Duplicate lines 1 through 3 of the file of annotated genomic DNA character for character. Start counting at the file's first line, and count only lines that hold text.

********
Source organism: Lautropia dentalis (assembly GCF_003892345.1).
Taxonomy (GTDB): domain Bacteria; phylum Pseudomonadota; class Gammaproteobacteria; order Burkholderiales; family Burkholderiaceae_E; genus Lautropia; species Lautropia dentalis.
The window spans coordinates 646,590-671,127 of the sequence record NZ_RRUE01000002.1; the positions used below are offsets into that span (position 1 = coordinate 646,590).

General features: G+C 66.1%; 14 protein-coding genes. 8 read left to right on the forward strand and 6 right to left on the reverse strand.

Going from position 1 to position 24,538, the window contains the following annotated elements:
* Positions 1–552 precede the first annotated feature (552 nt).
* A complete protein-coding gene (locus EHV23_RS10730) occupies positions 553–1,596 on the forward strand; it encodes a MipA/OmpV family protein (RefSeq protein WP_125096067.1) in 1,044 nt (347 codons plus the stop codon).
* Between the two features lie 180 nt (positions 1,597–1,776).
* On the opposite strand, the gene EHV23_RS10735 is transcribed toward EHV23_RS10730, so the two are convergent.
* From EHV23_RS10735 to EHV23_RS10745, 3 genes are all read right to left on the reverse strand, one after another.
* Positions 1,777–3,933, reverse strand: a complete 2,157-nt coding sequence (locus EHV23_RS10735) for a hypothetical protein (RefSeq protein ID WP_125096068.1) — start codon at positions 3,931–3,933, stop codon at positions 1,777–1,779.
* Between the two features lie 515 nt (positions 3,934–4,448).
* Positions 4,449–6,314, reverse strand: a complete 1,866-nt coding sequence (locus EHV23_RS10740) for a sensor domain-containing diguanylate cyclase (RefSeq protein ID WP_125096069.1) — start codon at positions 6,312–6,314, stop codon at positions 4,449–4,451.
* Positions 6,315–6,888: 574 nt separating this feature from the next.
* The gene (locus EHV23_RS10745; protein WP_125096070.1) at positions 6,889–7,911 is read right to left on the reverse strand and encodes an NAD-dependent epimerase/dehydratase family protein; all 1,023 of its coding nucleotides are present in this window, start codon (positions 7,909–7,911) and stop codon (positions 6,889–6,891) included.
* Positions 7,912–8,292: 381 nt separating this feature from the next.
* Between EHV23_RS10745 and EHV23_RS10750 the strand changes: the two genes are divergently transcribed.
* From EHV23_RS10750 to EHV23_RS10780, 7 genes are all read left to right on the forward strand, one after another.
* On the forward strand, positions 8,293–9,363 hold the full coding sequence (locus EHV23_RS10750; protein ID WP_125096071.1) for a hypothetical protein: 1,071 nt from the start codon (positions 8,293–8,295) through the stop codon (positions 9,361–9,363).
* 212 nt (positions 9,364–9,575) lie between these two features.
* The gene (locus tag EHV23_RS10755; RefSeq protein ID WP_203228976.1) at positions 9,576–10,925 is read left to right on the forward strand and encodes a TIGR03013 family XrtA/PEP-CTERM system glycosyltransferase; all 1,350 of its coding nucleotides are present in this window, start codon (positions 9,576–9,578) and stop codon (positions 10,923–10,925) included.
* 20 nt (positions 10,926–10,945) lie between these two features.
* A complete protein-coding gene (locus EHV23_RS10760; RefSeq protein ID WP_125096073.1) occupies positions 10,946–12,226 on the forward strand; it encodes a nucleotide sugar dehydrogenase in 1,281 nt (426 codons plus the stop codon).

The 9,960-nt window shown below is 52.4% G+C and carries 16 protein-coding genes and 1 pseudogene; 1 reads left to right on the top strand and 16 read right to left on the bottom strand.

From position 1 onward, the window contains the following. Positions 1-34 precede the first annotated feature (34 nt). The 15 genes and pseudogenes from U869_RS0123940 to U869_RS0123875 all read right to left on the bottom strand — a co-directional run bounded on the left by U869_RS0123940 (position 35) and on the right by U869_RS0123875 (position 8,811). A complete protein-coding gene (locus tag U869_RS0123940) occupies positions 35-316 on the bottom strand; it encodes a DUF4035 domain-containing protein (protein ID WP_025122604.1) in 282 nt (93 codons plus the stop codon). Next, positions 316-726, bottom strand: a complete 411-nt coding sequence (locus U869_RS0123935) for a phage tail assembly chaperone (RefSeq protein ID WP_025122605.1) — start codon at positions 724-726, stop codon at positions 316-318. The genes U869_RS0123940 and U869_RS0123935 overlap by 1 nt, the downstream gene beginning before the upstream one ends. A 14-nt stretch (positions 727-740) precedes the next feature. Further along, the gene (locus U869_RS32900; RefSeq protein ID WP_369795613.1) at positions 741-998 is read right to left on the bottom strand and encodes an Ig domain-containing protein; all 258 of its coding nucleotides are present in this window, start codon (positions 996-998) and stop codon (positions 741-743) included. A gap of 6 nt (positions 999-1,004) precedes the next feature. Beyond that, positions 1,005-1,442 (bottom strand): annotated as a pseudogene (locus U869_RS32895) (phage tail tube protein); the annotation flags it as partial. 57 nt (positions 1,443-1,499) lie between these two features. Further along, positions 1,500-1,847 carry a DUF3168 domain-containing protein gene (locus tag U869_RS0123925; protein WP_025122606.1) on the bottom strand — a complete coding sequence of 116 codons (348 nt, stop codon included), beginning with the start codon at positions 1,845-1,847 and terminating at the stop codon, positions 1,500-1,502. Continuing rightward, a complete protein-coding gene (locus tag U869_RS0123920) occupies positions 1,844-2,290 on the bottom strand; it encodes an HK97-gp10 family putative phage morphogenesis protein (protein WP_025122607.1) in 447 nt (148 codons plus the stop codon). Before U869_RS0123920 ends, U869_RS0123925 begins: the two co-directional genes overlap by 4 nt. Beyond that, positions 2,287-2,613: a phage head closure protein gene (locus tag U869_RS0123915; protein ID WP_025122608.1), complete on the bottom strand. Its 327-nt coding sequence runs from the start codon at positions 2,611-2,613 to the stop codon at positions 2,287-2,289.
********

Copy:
Source organism: Lautropia dentalis (assembly GCF_003892345.1).
Taxonomy (GTDB): domain Bacteria; phylum Pseudomonadota; class Gammaproteobacteria; order Burkholderiales; family Burkholderiaceae_E; genus Lautropia; species Lautropia dentalis.
The window spans coordinates 646,590-671,127 of the sequence record NZ_RRUE01000002.1; the positions used below are offsets into that span (position 1 = coordinate 646,590).